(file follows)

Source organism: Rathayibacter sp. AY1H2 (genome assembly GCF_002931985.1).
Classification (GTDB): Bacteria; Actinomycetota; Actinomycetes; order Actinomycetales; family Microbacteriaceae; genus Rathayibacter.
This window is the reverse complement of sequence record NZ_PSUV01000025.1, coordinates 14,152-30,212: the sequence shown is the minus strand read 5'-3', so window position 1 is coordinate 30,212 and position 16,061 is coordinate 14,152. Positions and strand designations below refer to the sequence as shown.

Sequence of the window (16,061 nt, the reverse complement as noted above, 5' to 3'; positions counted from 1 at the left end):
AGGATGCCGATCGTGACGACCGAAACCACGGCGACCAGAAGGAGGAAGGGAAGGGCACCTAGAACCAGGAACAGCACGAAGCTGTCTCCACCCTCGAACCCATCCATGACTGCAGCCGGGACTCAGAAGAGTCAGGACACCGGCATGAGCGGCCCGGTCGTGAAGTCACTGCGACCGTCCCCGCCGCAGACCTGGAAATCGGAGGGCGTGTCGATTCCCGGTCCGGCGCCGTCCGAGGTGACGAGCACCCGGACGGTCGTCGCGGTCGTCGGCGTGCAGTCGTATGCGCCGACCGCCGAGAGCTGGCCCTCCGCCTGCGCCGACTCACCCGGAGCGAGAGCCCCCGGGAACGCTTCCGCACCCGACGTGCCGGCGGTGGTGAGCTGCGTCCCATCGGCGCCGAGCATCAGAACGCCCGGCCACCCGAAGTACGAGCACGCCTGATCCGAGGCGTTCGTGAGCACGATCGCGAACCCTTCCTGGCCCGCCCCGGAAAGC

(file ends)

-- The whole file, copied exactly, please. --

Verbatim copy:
Source organism: Rathayibacter sp. AY1H2 (genome assembly GCF_002931985.1).
Classification (GTDB): Bacteria; Actinomycetota; Actinomycetes; order Actinomycetales; family Microbacteriaceae; genus Rathayibacter.
This window is the reverse complement of sequence record NZ_PSUV01000025.1, coordinates 14,152-30,212: the sequence shown is the minus strand read 5'-3', so window position 1 is coordinate 30,212 and position 16,061 is coordinate 14,152. Positions and strand designations below refer to the sequence as shown.

Sequence of the window (16,061 nt, the reverse complement as noted above, 5' to 3'; positions counted from 1 at the left end):
AGGATGCCGATCGTGACGACCGAAACCACGGCGACCAGAAGGAGGAAGGGAAGGGCACCTAGAACCAGGAACAGCACGAAGCTGTCTCCACCCTCGAACCCATCCATGACTGCAGCCGGGACTCAGAAGAGTCAGGACACCGGCATGAGCGGCCCGGTCGTGAAGTCACTGCGACCGTCCCCGCCGCAGACCTGGAAATCGGAGGGCGTGTCGATTCCCGGTCCGGCGCCGTCCGAGGTGACGAGCACCCGGACGGTCGTCGCGGTCGTCGGCGTGCAGTCGTATGCGCCGACCGCCGAGAGCTGGCCCTCCGCCTGCGCCGACTCACCCGGAGCGAGAGCCCCCGGGAACGCTTCCGCACCCGACGTGCCGGCGGTGGTGAGCTGCGTCCCATCGGCGCCGAGCATCAGAACGCCCGGCCACCCGAAGTACGAGCACGCCTGATCCGAGGCGTTCGTGAGCACGATCGCGAACCCTTCCTGGCCCGCCCCGGAAAGC